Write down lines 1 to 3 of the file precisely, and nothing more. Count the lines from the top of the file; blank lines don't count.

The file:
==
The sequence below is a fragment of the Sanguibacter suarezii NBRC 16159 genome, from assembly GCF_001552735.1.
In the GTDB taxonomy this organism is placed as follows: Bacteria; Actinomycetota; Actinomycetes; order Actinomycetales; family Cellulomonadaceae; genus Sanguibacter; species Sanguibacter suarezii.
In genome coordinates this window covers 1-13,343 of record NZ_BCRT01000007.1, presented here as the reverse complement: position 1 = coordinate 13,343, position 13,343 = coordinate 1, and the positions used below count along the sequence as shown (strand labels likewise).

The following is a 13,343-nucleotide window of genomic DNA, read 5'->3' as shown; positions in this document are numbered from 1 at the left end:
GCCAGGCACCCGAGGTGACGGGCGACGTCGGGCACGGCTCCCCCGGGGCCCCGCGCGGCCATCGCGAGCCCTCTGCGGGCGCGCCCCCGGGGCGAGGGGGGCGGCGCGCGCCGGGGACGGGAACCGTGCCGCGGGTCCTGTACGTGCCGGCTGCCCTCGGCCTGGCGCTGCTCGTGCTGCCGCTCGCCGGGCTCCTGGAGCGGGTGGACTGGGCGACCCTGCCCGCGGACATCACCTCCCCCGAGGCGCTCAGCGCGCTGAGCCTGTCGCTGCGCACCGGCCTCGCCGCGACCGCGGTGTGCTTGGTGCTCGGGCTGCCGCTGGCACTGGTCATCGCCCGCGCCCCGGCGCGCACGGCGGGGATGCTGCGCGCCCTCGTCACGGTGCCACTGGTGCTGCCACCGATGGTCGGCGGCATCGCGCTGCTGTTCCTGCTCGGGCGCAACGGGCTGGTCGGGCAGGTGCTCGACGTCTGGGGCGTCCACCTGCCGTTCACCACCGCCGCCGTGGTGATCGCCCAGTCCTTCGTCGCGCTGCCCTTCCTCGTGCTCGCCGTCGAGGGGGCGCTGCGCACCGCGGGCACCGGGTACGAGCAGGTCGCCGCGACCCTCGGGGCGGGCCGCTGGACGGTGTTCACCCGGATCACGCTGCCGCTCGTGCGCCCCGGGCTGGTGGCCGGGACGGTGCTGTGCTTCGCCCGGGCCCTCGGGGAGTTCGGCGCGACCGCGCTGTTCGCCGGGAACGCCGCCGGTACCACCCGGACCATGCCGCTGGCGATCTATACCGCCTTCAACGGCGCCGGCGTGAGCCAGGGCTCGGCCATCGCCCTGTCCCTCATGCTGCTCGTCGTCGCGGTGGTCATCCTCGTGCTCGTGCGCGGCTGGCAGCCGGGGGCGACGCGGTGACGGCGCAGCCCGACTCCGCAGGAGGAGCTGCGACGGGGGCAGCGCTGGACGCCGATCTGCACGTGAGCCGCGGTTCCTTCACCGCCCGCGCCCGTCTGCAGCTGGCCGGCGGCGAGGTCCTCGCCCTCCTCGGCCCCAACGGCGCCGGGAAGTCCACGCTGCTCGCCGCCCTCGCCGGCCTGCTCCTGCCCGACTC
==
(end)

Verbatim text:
The sequence below is a fragment of the Sanguibacter suarezii NBRC 16159 genome, from assembly GCF_001552735.1.
In the GTDB taxonomy this organism is placed as follows: Bacteria; Actinomycetota; Actinomycetes; order Actinomycetales; family Cellulomonadaceae; genus Sanguibacter; species Sanguibacter suarezii.
In genome coordinates this window covers 1-13,343 of record NZ_BCRT01000007.1, presented here as the reverse complement: position 1 = coordinate 13,343, position 13,343 = coordinate 1, and the positions used below count along the sequence as shown (strand labels likewise).